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Consistency in Signs and Metaphors and Information Architecture

The official definition of a metaphor is
A figure of speech in which an expression is used to refer to something that it does not literally denote in order to suggest a similarity.
That is very truthful when one looks at the web and the use of metaphors on that platform. There, we use pixels as representatives of real world objects to bridge a sense of familiarity between the life on the web and actual life.
In addition, there are several different types of metaphors we use on the web.
  1. those on a smaller-scale that mimic real-life objects like buttons,
  2. iconic metaphors which copy real life associations and use them on the web, and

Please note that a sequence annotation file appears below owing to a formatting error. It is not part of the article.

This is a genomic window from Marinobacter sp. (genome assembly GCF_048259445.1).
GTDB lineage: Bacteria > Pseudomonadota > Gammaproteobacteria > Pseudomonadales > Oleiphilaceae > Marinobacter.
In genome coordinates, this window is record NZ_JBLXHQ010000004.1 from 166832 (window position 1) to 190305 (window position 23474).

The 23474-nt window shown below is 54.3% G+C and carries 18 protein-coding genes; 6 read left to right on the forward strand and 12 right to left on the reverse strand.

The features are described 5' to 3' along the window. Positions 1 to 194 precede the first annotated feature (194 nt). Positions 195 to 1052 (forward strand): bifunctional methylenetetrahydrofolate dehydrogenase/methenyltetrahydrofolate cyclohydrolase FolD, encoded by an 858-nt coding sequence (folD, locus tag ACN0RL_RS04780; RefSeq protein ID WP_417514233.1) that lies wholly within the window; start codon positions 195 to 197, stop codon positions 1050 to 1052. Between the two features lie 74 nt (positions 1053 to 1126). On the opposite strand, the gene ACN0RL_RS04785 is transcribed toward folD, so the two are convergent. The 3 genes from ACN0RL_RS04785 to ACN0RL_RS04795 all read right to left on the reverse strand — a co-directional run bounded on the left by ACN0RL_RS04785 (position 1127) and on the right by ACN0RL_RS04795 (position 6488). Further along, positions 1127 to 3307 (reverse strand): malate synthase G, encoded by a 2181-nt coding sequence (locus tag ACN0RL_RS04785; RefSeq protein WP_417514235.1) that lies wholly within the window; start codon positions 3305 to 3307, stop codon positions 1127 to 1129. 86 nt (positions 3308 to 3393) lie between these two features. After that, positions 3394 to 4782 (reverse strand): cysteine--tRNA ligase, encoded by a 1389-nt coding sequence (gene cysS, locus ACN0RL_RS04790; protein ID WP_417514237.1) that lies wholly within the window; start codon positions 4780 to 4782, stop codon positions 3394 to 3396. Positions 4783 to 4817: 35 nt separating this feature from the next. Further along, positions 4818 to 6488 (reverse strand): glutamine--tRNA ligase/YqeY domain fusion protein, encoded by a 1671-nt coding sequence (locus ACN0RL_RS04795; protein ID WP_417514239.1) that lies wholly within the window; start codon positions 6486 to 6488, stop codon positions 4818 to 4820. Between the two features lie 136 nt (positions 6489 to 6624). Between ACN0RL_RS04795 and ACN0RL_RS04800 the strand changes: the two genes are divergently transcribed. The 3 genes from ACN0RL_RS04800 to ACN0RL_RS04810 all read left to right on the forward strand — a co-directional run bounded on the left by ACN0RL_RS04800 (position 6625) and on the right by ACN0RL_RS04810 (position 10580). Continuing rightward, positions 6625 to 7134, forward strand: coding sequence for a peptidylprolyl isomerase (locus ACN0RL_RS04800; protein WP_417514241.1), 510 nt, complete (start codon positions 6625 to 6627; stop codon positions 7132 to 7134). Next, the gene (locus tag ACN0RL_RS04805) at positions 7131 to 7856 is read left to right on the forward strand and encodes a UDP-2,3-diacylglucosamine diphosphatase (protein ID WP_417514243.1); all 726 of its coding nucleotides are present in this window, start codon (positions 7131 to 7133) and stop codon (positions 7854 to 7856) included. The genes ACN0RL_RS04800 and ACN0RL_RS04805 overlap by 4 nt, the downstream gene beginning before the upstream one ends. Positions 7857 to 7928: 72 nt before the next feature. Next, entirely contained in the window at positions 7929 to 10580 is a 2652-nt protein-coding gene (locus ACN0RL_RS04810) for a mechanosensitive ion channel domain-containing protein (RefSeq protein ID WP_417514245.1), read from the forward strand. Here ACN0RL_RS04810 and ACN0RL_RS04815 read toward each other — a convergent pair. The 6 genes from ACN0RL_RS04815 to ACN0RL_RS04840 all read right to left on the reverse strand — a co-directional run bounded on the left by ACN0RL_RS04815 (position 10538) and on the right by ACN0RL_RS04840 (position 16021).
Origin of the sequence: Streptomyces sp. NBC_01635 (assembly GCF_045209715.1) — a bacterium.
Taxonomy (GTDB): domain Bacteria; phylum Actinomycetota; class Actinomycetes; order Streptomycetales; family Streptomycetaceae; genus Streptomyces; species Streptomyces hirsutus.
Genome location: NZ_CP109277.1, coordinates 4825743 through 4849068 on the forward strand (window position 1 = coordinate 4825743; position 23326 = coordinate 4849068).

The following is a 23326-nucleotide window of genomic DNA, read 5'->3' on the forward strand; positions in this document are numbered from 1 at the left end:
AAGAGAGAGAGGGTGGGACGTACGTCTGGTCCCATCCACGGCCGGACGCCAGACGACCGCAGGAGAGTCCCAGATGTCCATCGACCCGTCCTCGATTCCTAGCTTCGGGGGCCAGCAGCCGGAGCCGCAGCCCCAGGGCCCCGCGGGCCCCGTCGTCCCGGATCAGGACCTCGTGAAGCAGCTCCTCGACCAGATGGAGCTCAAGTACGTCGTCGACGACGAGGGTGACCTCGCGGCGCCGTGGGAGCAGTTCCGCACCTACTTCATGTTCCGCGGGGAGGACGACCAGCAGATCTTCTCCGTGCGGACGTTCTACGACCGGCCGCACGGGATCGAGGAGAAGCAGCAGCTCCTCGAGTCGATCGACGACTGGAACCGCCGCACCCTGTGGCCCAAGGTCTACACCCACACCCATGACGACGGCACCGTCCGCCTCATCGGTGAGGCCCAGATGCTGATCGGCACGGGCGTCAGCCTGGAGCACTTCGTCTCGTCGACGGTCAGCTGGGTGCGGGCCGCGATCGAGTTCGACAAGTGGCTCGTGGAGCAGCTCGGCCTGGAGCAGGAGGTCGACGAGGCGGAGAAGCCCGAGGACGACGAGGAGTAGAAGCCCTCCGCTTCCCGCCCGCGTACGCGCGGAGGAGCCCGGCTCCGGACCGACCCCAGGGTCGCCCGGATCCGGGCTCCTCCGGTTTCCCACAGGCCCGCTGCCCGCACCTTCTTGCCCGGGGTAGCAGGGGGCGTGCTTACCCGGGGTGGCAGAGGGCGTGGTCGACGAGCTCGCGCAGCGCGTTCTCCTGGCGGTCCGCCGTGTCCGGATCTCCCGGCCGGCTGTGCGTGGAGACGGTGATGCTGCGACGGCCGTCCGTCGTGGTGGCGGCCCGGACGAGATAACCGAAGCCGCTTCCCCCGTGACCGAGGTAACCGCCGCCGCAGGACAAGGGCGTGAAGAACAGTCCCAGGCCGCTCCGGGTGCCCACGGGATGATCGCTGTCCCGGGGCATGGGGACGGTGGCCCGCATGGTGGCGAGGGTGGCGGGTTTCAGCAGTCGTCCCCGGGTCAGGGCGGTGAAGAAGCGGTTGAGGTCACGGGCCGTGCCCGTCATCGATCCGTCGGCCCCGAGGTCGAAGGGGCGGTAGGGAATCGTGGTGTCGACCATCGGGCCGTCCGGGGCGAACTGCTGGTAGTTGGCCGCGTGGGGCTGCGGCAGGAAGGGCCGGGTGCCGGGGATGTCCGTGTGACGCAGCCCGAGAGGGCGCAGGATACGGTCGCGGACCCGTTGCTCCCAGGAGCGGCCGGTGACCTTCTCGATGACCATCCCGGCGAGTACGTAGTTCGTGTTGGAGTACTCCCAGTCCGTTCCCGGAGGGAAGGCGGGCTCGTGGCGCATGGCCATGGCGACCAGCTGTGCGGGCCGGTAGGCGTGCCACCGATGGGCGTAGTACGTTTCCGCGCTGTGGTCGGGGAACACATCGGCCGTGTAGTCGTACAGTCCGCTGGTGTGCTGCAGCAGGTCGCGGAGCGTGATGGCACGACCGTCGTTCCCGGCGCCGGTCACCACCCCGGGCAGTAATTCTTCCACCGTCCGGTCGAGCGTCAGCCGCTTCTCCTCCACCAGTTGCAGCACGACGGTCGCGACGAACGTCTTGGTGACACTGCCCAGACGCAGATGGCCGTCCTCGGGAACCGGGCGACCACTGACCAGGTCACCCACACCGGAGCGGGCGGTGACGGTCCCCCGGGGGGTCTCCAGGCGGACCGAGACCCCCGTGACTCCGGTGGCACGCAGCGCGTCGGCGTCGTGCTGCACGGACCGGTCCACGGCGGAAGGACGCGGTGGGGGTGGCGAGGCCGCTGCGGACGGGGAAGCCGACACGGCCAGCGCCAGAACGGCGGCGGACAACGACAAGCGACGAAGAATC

3. extended ones where an entire design can revolve around a metaphor.

Information Architecture
The series of icons was found on the Internal Revenue Service Web Site. Using these icons as indicators of the information architecture, can you guess what the five main categories of the site are?

These icons are not particularly intuitive, nor are they part of a consistent overall metaphor.

These icons are found on the Pets.com site. Based on these, can you guess what the seven main categories of this site are? How might your revise them?

These icons are about as intuitive as you can get. Since almost every category focuses on one type of animal, the icon is an image of that animal.

This series of icons is found on the Recommendations page of the eToys.com site. Using these icons as indicators of the information architecture, can you guess what the eight main categories of this site are?

The most intuitive icons include the "Award Winners" trophy, the "Treasures and $20", and the "'Favorite Toys by Age."